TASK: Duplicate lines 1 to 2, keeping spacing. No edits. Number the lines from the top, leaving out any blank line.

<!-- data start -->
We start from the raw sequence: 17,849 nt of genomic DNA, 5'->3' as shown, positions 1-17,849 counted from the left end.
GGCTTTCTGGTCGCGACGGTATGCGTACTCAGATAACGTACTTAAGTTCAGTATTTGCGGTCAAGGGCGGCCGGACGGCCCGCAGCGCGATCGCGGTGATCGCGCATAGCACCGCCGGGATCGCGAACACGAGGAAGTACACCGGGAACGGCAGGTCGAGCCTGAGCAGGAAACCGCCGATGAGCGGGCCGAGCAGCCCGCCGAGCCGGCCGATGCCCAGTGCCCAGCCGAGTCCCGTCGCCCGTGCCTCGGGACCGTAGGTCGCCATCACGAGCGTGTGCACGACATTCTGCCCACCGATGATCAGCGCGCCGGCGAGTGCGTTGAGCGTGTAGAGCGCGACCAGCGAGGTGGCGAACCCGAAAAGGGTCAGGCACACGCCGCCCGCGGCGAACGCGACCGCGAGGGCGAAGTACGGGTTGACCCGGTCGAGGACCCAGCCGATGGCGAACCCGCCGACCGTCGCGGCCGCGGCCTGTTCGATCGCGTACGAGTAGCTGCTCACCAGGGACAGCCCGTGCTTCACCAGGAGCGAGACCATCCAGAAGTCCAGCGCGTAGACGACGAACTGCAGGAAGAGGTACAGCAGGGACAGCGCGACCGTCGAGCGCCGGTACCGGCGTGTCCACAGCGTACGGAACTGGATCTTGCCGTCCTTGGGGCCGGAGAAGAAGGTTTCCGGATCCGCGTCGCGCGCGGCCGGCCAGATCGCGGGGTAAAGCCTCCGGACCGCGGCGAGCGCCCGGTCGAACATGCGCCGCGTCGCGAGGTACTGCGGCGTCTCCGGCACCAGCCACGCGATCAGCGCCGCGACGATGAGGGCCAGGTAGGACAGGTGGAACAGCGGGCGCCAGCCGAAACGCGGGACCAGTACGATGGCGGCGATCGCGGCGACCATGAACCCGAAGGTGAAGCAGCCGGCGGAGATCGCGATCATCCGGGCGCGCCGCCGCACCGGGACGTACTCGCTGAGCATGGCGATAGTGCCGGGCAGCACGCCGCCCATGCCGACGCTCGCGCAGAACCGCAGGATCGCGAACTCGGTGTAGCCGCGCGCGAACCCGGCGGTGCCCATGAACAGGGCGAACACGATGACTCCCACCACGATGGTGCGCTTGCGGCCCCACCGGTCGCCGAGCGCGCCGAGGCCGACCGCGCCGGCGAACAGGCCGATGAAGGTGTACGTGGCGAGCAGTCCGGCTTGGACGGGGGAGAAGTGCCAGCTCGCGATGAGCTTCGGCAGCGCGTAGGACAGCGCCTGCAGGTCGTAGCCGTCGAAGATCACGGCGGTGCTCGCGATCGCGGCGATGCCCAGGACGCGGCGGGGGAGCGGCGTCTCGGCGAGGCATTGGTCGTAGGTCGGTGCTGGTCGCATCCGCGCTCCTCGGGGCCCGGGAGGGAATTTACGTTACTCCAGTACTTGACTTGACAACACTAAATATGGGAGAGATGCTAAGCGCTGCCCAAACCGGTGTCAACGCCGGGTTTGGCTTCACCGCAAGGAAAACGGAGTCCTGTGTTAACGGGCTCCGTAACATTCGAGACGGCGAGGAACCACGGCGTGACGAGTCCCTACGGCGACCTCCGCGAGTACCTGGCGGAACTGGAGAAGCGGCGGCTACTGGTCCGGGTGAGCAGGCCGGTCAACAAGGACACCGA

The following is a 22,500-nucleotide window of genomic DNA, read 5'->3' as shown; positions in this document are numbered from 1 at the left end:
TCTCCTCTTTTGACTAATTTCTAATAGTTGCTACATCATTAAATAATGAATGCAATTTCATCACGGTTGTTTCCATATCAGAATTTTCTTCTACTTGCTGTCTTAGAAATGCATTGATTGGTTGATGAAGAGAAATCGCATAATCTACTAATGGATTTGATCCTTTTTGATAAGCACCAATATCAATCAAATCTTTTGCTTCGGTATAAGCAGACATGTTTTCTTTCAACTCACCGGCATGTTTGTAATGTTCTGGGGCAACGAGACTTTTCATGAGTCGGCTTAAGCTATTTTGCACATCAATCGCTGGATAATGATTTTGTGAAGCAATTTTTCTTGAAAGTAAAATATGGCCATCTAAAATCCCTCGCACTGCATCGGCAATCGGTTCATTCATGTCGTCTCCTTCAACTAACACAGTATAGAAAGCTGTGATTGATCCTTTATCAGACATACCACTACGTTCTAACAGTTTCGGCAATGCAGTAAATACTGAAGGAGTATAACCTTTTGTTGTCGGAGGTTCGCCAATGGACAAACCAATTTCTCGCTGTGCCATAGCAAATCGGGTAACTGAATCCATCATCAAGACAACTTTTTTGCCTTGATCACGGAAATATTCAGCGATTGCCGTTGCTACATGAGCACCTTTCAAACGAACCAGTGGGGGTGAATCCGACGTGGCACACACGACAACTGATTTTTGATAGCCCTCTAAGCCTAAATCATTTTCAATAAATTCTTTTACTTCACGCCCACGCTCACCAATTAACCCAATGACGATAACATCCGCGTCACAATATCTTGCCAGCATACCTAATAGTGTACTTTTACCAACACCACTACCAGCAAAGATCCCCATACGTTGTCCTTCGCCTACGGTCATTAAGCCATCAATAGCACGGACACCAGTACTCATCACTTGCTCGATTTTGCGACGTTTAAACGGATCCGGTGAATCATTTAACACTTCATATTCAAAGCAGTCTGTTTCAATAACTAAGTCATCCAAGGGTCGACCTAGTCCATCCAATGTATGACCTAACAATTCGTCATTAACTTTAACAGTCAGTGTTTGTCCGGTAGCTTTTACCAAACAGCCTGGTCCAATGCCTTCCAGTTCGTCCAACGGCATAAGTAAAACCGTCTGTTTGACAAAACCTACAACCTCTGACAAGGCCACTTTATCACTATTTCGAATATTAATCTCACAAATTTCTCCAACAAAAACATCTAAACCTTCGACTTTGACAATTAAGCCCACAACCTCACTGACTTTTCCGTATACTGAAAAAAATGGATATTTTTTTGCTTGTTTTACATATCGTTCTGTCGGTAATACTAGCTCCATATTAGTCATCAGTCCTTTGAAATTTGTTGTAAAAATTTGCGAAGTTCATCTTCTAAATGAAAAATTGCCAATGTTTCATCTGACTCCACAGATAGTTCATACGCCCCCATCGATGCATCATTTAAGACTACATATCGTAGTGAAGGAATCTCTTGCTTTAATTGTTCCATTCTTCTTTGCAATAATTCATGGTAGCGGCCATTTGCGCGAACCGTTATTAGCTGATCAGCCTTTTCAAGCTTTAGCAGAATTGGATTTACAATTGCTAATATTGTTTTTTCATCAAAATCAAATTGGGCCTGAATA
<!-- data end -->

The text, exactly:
We start from the raw sequence: 17,849 nt of genomic DNA, 5'->3' as shown, positions 1-17,849 counted from the left end.
GGCTTTCTGGTCGCGACGGTATGCGTACTCAGATAACGTACTTAAGTTCAGTATTTGCGGTCAAGGGCGGCCGGACGGCCCGCAGCGCGATCGCGGTGATCGCGCATAGCACCGCCGGGATCGCGAACACGAGGAAGTACACCGGGAACGGCAGGTCGAGCCTGAGCAGGAAACCGCCGATGAGCGGGCCGAGCAGCCCGCCGAGCCGGCCGATGCCCAGTGCCCAGCCGAGTCCCGTCGCCCGTGCCTCGGGACCGTAGGTCGCCATCACGAGCGTGTGCACGACATTCTGCCCACCGATGATCAGCGCGCCGGCGAGTGCGTTGAGCGTGTAGAGCGCGACCAGCGAGGTGGCGAACCCGAAAAGGGTCAGGCACACGCCGCCCGCGGCGAACGCGACCGCGAGGGCGAAGTACGGGTTGACCCGGTCGAGGACCCAGCCGATGGCGAACCCGCCGACCGTCGCGGCCGCGGCCTGTTCGATCGCGTACGAGTAGCTGCTCACCAGGGACAGCCCGTGCTTCACCAGGAGCGAGACCATCCAGAAGTCCAGCGCGTAGACGACGAACTGCAGGAAGAGGTACAGCAGGGACAGCGCGACCGTCGAGCGCCGGTACCGGCGTGTCCACAGCGTACGGAACTGGATCTTGCCGTCCTTGGGGCCGGAGAAGAAGGTTTCCGGATCCGCGTCGCGCGCGGCCGGCCAGATCGCGGGGTAAAGCCTCCGGACCGCGGCGAGCGCCCGGTCGAACATGCGCCGCGTCGCGAGGTACTGCGGCGTCTCCGGCACCAGCCACGCGATCAGCGCCGCGACGATGAGGGCCAGGTAGGACAGGTGGAACAGCGGGCGCCAGCCGAAACGCGGGACCAGTACGATGGCGGCGATCGCGGCGACCATGAACCCGAAGGTGAAGCAGCCGGCGGAGATCGCGATCATCCGGGCGCGCCGCCGCACCGGGACGTACTCGCTGAGCATGGCGATAGTGCCGGGCAGCACGCCGCCCATGCCGACGCTCGCGCAGAACCGCAGGATCGCGAACTCGGTGTAGCCGCGCGCGAACCCGGCGGTGCCCATGAACAGGGCGAACACGATGACTCCCACCACGATGGTGCGCTTGCGGCCCCACCGGTCGCCGAGCGCGCCGAGGCCGACCGCGCCGGCGAACAGGCCGATGAAGGTGTACGTGGCGAGCAGTCCGGCTTGGACGGGGGAGAAGTGCCAGCTCGCGATGAGCTTCGGCAGCGCGTAGGACAGCGCCTGCAGGTCGTAGCCGTCGAAGATCACGGCGGTGCTCGCGATCGCGGCGATGCCCAGGACGCGGCGGGGGAGCGGCGTCTCGGCGAGGCATTGGTCGTAGGTCGGTGCTGGTCGCATCCGCGCTCCTCGGGGCCCGGGAGGGAATTTACGTTACTCCAGTACTTGACTTGACAACACTAAATATGGGAGAGATGCTAAGCGCTGCCCAAACCGGTGTCAACGCCGGGTTTGGCTTCACCGCAAGGAAAACGGAGTCCTGTGTTAACGGGCTCCGTAACATTCGAGACGGCGAGGAACCACGGCGTGACGAGTCCCTACGGCGACCTCCGCGAGTACCTGGCGGAACTGGAGAAGCGGCGGCTACTGGTCCGGGTGAGCAGGCCGGTCAACAAGGACACCGA